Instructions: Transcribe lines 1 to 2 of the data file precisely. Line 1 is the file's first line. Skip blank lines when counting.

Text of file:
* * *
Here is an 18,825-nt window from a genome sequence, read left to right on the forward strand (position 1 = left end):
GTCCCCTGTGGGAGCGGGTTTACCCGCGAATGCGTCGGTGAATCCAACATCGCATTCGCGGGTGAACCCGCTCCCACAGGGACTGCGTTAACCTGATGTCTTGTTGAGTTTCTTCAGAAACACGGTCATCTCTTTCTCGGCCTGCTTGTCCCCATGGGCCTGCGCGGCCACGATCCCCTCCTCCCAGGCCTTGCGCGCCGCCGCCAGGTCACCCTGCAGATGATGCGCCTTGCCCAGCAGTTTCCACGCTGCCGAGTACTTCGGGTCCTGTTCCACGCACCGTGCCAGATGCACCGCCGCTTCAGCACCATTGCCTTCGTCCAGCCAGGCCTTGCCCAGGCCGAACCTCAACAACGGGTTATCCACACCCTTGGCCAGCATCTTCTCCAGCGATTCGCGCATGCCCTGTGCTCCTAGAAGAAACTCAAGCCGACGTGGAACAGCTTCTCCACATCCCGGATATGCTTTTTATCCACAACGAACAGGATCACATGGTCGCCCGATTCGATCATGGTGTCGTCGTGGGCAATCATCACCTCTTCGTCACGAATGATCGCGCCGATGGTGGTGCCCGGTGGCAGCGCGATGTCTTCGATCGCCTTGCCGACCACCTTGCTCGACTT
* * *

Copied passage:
Here is an 18,825-nt window from a genome sequence, read left to right on the forward strand (position 1 = left end):
GTCCCCTGTGGGAGCGGGTTTACCCGCGAATGCGTCGGTGAATCCAACATCGCATTCGCGGGTGAACCCGCTCCCACAGGGACTGCGTTAACCTGATGTCTTGTTGAGTTTCTTCAGAAACACGGTCATCTCTTTCTCGGCCTGCTTGTCCCCATGGGCCTGCGCGGCCACGATCCCCTCCTCCCAGGCCTTGCGCGCCGCCGCCAGGTCACCCTGCAGATGATGCGCCTTGCCCAGCAGTTTCCACGCTGCCGAGTACTTCGGGTCCTGTTCCACGCACCGTGCCAGATGCACCGCCGCTTCAGCACCATTGCCTTCGTCCAGCCAGGCCTTGCCCAGGCCGAACCTCAACAACGGGTTATCCACACCCTTGGCCAGCATCTTCTCCAGCGATTCGCGCATGCCCTGTGCTCCTAGAAGAAACTCAAGCCGACGTGGAACAGCTTCTCCACATCCCGGATATGCTTTTTATCCACAACGAACAGGATCACATGGTCGCCCGATTCGATCATGGTGTCGTCGTGGGCAATCATCACCTCTTCGTCACGAATGATCGCGCCGATGGTGGTGCCCGGTGGCAGCGCGATGTCTTCGATCGCCTTGCCGACCACCTTGCTCGACTT